Thursday 31 May 2018


Yesterday, in the course of my researches, I visited Great Brington, near the Spencers' Northamptonshire seat. I needed to have a look at (and photograph) the monuments in the Spencer Chapel in St Mary's church – a nationally important collection.
 My hopes were not high, as I knew the chapel was enclosed by railings and locked gates, but I hadn't realised quite how Fort Knox-like these defences were until I saw them for myself. The railings, five feet high and spiked, are hung with notices warning that the chapel is 'alarmed' and that reaching through the railings will trigger the alarm. This precaution is on top of already quite serious security measures in the church itself. Amusingly, one of the grandest of the Spencer tombs (an eight-poster by Nicholas Stone) carries a notice warning visitors not to touch this 'fragile' monument. Chance would be a fine thing...
 In the event I managed to get a couple of decent photographs by holding my camera (i.e. mobile phone) through the railings, and no alarm sounded. But how much richer and more enjoyable the whole experience would have been had the Spencer Chapel been part of the church, not a segregated, high-security, 'alarmed' enclave. If noble families are so determined to keep their monuments rigorously apart from the communal life of the parish and inaccessible to us monument fanciers, why don't they build their own chapels in their own grounds (as many do)? Maybe the Spencers wish they had.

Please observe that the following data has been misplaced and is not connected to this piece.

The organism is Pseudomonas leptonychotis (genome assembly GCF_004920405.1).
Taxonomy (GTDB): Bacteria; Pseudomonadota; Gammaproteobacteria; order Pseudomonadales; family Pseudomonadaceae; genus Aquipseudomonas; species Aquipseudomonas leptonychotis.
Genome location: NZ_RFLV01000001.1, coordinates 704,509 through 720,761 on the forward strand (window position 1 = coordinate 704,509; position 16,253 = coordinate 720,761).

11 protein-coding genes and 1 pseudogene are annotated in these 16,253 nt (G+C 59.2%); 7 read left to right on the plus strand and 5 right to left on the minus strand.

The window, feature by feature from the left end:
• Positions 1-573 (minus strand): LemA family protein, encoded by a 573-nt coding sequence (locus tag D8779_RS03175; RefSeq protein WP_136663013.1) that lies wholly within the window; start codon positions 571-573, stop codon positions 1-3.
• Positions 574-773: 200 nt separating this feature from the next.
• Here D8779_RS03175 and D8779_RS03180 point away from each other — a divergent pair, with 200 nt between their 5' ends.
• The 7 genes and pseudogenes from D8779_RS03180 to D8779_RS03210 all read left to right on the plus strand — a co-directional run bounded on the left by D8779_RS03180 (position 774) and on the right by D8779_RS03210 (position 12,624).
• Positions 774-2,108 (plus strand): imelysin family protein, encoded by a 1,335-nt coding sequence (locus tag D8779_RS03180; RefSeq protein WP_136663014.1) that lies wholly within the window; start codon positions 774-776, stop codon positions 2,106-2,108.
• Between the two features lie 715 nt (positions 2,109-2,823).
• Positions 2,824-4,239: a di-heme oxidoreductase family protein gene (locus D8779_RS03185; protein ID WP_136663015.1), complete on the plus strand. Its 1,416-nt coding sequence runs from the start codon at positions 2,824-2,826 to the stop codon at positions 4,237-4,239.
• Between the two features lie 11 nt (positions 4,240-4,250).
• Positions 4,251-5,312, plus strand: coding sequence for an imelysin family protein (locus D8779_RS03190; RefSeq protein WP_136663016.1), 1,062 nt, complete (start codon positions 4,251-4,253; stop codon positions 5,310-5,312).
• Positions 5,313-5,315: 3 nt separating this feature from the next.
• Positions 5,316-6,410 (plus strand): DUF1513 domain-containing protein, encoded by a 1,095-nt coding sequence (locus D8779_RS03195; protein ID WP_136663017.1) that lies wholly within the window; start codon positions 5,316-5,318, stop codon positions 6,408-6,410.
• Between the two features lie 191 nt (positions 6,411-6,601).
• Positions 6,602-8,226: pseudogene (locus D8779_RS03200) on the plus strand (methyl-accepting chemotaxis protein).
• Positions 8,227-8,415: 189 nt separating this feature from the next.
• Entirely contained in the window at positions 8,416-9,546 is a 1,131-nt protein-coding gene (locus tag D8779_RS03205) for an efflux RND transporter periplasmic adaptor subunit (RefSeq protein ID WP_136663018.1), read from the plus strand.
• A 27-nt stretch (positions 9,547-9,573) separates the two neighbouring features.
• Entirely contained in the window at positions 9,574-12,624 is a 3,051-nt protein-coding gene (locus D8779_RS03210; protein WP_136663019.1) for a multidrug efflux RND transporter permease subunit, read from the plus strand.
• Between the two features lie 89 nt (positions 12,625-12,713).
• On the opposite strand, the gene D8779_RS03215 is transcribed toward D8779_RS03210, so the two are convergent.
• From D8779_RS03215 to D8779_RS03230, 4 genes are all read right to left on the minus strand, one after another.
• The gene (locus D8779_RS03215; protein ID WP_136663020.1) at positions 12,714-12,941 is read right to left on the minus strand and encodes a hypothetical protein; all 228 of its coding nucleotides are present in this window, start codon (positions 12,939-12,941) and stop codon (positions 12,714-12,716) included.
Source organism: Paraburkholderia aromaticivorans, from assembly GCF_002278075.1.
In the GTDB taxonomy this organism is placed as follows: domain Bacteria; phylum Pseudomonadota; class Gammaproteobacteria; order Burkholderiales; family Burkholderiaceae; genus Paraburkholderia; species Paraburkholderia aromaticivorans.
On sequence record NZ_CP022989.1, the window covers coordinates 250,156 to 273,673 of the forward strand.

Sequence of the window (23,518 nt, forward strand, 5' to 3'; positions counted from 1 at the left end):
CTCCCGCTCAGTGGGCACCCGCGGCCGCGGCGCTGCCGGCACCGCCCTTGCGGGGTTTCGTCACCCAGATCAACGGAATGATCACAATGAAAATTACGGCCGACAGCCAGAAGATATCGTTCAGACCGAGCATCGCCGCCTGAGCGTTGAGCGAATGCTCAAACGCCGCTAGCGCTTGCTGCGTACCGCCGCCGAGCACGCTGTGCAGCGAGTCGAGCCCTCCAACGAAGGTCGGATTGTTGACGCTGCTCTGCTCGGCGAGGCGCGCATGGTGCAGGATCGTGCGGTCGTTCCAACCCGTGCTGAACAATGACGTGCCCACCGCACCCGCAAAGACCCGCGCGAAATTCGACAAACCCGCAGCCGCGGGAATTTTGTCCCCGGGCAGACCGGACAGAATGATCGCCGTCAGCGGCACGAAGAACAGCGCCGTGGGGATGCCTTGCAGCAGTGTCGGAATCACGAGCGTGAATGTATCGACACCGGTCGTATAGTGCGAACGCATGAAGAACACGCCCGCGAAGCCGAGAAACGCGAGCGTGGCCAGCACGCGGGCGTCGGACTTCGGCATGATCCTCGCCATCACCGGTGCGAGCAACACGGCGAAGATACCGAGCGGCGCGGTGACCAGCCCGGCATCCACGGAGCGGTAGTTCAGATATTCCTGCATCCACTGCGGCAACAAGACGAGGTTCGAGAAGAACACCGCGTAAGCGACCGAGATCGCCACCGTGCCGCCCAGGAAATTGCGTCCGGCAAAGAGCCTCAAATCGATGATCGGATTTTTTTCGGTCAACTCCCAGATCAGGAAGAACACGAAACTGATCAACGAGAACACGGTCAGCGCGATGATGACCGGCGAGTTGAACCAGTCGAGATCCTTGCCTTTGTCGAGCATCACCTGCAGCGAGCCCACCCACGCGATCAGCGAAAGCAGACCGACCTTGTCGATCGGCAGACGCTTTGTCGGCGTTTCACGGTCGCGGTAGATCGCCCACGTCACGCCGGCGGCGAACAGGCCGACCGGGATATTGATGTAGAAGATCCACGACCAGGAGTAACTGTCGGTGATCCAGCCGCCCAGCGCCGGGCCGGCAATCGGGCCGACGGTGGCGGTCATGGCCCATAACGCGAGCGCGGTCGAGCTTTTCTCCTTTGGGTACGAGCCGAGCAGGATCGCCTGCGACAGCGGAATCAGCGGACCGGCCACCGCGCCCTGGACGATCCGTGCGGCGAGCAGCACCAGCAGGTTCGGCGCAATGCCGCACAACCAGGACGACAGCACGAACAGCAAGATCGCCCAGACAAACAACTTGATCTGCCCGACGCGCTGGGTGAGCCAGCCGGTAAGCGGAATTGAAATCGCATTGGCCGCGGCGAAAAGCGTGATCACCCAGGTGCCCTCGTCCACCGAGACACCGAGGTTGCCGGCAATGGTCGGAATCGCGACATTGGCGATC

I suspect the high level of security around the Spencer Chapel is partly due to the extraordinary events that followed the death of one of their own – Diana, Princess of Wales. It seems the family originally intended her to be buried in the family vault under the Spencer Chapel, but in the febrile, not to say hysterical, atmosphere of those strange days, this was clearly not an option. The Earl wisely decided that Great Brington and its church could not cope with the pressure of being a site of pilgrimage for millions of devoted Diana fans, so she was buried on an island in the lake at Althorp.
 Or was she? Rumours of a secret reburial in the church abounded at the time (mysterious nocturnal goings-on, evidence of the chapel floor having been opened, etc.) and have never quite gone away. To judge by the visitors' book, a fair few think they are paying their respects at Diana's resting place when they visit St Mary's. When I was there, though, I had the place to myself. The temptation to climb over those railings was strong – but, deterred by those spikes and alarms, I overcame it.

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